Searching over 5,500,000 cases.


searching
Buy This Entire Record For $7.95

Download the entire decision to receive the complete text, official citation,
docket number, dissents and concurrences, and footnotes for this case.

Learn more about what you receive with purchase of this case.

Steinbuch v. University of Arkansas

Supreme Court of Arkansas

December 5, 2019

ROBERT STEINBUCH APPELLANT/CROSS-APPELLEE
v.
UNIVERSITY OF ARKANSAS A/K/A UNIVERSITY OF ARKANSAS-LITTLE ROCK; THE TRUSTEES OF THE UNIVERSITY OF ARKANSAS; MICHAEL SCHWARTZ, IN HIS OFFICIAL AND PERSONAL CAPACITY; THERESA BEINER, IN HER OFFICIAL AND PERSONAL CAPACITY; JOANN MAXEY, IN HER OFFICIAL CAPACITY; JOHN M.A. DIPIPPA, IN HIS OFFICIAL CAPACITY; AND VELMER BURTON, IN HIS OFFICIAL CAPACITY APPELLEES/CROSS-APPELLANTS

          APPEAL FROM THE PULASKI COUNTY CIRCUIT COURT [NO. 60CV-15-5690] HONORABLE TIMOTHY DAVIS FOX, JUDGE

          Corbitt Law Firm, PLLC, by: Chris P. Corbitt, for appellant.

          David A. Curran, Office of the General Counsel, for appellees.

          JOHN DAN KEMP, CHIEF JUSTICE

         Appellant Robert Steinbuch appeals the Pulaski County Circuit Court's dismissal of his action against appellees University of Arkansas a/k/a University of Arkansas-Little Rock ("UALR"), the Trustees of the University of Arkansas, Michael Schwartz in his official and individual capacities, Theresa Beiner in her official and individual capacities, JoAnn Maxey in her official capacity, John M.A. Dipippa in his official capacity, and Velmer Burton in his official capacity. On appeal, Steinbuch argues that the circuit court erred by requiring him to pay for counsel of the representatives of a class of students implicated in his 2015 Arkansas Freedom of Information Act ("FOIA") request, by dismissing his claims for injunctive and monetary relief against the official-capacity defendants based on sovereign immunity, by dismissing individual-capacity claims against Schwartz and Beiner, and that the University affirmatively waived sovereign immunity on a claim under the Arkansas Whistle-Blower Act ("AWBA"). Appellees (collectively "the University") cross-appeal, asserting that the circuit court erred in denying Schwartz and Beiner's dispositive motion asserting statutory immunity, allowing the AWBA claim to go forward without cognizable allegations of "adverse action," denying the University's motion to dismiss UALR as a party that lacks legal capacity to be sued, and allowing Steinbuch to pursue a claim against JoAnn Maxey in her official capacity. We affirm on direct appeal and dismiss the cross-appeal.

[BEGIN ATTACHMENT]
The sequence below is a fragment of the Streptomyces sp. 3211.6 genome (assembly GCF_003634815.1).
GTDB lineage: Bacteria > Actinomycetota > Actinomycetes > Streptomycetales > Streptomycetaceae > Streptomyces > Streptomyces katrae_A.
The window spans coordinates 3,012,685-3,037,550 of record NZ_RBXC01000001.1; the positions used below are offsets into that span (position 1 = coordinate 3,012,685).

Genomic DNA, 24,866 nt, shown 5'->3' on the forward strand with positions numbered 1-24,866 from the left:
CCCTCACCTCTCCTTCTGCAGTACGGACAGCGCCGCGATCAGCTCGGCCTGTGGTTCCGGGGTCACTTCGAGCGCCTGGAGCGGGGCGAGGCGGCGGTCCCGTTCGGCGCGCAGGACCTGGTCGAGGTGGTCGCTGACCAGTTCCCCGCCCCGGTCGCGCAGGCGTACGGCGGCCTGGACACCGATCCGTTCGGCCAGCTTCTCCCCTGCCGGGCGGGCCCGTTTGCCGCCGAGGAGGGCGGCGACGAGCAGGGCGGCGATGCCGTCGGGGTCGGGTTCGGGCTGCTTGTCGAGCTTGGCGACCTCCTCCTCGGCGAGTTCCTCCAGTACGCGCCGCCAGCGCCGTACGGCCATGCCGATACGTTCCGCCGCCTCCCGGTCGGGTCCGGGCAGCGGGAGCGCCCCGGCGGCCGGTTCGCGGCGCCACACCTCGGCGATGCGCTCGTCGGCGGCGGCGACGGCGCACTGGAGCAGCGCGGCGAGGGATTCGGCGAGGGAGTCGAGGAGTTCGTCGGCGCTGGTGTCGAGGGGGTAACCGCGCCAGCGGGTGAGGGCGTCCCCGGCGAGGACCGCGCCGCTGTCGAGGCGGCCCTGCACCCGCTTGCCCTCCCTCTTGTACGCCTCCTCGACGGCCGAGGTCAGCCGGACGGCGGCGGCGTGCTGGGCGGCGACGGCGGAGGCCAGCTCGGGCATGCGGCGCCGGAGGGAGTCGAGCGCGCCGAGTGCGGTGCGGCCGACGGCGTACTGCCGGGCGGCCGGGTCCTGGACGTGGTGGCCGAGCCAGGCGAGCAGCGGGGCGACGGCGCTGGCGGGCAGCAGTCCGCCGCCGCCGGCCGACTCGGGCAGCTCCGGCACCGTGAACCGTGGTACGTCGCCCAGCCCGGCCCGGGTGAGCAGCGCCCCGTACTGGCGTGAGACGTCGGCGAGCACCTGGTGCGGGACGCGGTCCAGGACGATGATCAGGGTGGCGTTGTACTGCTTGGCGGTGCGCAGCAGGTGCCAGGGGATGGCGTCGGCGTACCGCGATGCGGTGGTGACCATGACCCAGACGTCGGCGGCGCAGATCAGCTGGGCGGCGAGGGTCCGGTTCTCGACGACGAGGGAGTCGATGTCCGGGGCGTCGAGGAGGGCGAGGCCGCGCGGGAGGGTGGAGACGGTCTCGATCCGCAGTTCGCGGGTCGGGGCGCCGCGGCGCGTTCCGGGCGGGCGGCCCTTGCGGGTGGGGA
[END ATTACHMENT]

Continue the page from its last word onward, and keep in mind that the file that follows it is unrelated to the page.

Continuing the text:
I. Facts